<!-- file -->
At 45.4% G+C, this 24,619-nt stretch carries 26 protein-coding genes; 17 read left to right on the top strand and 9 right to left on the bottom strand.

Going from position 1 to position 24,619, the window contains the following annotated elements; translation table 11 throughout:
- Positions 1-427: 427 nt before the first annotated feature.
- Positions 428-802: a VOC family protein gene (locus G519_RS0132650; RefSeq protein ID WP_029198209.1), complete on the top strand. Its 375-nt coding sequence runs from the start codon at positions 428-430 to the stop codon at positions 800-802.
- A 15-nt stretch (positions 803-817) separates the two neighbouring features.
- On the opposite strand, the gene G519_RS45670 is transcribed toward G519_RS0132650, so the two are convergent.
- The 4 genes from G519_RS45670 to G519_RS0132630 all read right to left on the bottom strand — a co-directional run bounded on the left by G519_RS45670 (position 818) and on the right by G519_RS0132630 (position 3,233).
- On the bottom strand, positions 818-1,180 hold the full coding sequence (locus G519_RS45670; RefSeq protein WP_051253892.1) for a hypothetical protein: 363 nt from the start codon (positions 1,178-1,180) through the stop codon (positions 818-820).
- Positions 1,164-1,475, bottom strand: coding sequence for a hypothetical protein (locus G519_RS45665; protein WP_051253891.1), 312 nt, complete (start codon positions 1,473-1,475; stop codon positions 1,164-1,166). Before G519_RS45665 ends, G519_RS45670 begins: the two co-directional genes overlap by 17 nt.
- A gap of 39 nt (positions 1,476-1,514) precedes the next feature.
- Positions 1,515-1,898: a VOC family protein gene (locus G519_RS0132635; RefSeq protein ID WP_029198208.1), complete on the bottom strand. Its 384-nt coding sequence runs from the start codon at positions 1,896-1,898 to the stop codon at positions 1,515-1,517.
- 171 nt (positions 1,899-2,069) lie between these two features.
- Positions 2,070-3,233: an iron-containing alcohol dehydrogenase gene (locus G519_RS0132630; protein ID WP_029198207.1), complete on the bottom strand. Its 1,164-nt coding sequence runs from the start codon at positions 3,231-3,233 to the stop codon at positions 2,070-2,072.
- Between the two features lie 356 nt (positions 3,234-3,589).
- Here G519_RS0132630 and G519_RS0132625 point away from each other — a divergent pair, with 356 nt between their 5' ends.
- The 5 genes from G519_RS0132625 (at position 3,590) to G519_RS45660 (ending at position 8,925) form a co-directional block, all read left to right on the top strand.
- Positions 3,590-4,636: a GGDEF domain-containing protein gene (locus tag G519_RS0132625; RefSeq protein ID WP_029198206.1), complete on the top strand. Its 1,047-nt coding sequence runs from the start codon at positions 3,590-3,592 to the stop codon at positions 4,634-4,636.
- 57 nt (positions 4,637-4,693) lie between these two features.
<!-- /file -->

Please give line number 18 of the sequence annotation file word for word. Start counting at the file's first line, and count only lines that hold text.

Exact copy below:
- 57 nt (positions 4,637-4,693) lie between these two features.